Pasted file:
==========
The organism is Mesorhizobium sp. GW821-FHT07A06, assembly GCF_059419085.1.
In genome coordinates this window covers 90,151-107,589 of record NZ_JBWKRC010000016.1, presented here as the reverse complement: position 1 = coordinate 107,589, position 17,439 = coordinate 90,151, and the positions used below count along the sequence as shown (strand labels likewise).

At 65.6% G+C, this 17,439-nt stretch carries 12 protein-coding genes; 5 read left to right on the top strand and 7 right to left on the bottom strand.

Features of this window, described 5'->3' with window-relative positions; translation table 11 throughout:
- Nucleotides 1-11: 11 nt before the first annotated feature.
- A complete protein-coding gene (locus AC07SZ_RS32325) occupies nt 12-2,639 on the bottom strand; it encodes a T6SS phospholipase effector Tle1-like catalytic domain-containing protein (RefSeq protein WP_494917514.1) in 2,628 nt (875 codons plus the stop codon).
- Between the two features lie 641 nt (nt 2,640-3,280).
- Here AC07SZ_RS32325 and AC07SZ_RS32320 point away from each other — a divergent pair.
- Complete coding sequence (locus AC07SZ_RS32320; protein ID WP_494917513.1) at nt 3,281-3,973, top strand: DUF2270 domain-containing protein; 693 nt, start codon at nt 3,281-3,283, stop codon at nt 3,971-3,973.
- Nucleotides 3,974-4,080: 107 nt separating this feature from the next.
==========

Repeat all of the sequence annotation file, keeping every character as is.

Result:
The organism is Mesorhizobium sp. GW821-FHT07A06, assembly GCF_059419085.1.
In genome coordinates this window covers 90,151-107,589 of record NZ_JBWKRC010000016.1, presented here as the reverse complement: position 1 = coordinate 107,589, position 17,439 = coordinate 90,151, and the positions used below count along the sequence as shown (strand labels likewise).

At 65.6% G+C, this 17,439-nt stretch carries 12 protein-coding genes; 5 read left to right on the top strand and 7 right to left on the bottom strand.

Features of this window, described 5'->3' with window-relative positions; translation table 11 throughout:
- Nucleotides 1-11: 11 nt before the first annotated feature.
- A complete protein-coding gene (locus AC07SZ_RS32325) occupies nt 12-2,639 on the bottom strand; it encodes a T6SS phospholipase effector Tle1-like catalytic domain-containing protein (RefSeq protein WP_494917514.1) in 2,628 nt (875 codons plus the stop codon).
- Between the two features lie 641 nt (nt 2,640-3,280).
- Here AC07SZ_RS32325 and AC07SZ_RS32320 point away from each other — a divergent pair.
- Complete coding sequence (locus AC07SZ_RS32320; protein ID WP_494917513.1) at nt 3,281-3,973, top strand: DUF2270 domain-containing protein; 693 nt, start codon at nt 3,281-3,283, stop codon at nt 3,971-3,973.
- Nucleotides 3,974-4,080: 107 nt separating this feature from the next.